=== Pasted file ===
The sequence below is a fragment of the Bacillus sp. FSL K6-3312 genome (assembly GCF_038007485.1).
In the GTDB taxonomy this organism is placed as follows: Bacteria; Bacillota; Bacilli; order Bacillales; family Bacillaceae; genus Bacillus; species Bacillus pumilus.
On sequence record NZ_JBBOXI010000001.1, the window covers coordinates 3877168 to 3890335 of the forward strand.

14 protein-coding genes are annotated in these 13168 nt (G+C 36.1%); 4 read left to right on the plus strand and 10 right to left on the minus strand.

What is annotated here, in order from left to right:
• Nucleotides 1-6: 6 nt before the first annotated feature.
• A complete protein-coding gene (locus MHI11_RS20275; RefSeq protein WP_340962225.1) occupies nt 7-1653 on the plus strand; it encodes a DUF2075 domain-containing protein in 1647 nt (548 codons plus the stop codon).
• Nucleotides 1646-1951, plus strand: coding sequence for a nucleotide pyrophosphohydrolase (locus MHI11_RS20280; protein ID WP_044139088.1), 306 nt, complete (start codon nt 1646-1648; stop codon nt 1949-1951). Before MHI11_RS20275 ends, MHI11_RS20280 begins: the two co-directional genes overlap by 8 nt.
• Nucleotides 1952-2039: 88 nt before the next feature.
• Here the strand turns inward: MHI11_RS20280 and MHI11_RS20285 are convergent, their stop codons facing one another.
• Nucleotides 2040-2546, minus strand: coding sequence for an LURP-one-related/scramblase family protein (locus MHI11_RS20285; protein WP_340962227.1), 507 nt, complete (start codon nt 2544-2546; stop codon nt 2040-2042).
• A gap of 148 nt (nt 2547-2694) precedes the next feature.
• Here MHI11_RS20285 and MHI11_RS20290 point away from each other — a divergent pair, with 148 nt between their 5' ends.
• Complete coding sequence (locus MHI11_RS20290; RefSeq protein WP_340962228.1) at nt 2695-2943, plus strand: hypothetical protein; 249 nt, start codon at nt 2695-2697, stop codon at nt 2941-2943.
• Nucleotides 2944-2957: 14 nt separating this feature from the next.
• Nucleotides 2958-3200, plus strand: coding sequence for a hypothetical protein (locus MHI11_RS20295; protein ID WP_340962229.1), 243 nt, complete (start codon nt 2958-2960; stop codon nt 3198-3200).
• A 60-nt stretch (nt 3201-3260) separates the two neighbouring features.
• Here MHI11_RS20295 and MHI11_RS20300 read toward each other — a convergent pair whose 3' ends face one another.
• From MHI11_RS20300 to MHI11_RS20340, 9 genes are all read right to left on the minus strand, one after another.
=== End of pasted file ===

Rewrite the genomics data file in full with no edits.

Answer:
The sequence below is a fragment of the Bacillus sp. FSL K6-3312 genome (assembly GCF_038007485.1).
In the GTDB taxonomy this organism is placed as follows: Bacteria; Bacillota; Bacilli; order Bacillales; family Bacillaceae; genus Bacillus; species Bacillus pumilus.
On sequence record NZ_JBBOXI010000001.1, the window covers coordinates 3877168 to 3890335 of the forward strand.

14 protein-coding genes are annotated in these 13168 nt (G+C 36.1%); 4 read left to right on the plus strand and 10 right to left on the minus strand.

What is annotated here, in order from left to right:
• Nucleotides 1-6: 6 nt before the first annotated feature.
• A complete protein-coding gene (locus MHI11_RS20275; RefSeq protein WP_340962225.1) occupies nt 7-1653 on the plus strand; it encodes a DUF2075 domain-containing protein in 1647 nt (548 codons plus the stop codon).
• Nucleotides 1646-1951, plus strand: coding sequence for a nucleotide pyrophosphohydrolase (locus MHI11_RS20280; protein ID WP_044139088.1), 306 nt, complete (start codon nt 1646-1648; stop codon nt 1949-1951). Before MHI11_RS20275 ends, MHI11_RS20280 begins: the two co-directional genes overlap by 8 nt.
• Nucleotides 1952-2039: 88 nt before the next feature.
• Here the strand turns inward: MHI11_RS20280 and MHI11_RS20285 are convergent, their stop codons facing one another.
• Nucleotides 2040-2546, minus strand: coding sequence for an LURP-one-related/scramblase family protein (locus MHI11_RS20285; protein WP_340962227.1), 507 nt, complete (start codon nt 2544-2546; stop codon nt 2040-2042).
• A gap of 148 nt (nt 2547-2694) precedes the next feature.
• Here MHI11_RS20285 and MHI11_RS20290 point away from each other — a divergent pair, with 148 nt between their 5' ends.
• Complete coding sequence (locus MHI11_RS20290; RefSeq protein WP_340962228.1) at nt 2695-2943, plus strand: hypothetical protein; 249 nt, start codon at nt 2695-2697, stop codon at nt 2941-2943.
• Nucleotides 2944-2957: 14 nt separating this feature from the next.
• Nucleotides 2958-3200, plus strand: coding sequence for a hypothetical protein (locus MHI11_RS20295; protein ID WP_340962229.1), 243 nt, complete (start codon nt 2958-2960; stop codon nt 3198-3200).
• A 60-nt stretch (nt 3201-3260) separates the two neighbouring features.
• Here MHI11_RS20295 and MHI11_RS20300 read toward each other — a convergent pair whose 3' ends face one another.
• From MHI11_RS20300 to MHI11_RS20340, 9 genes are all read right to left on the minus strand, one after another.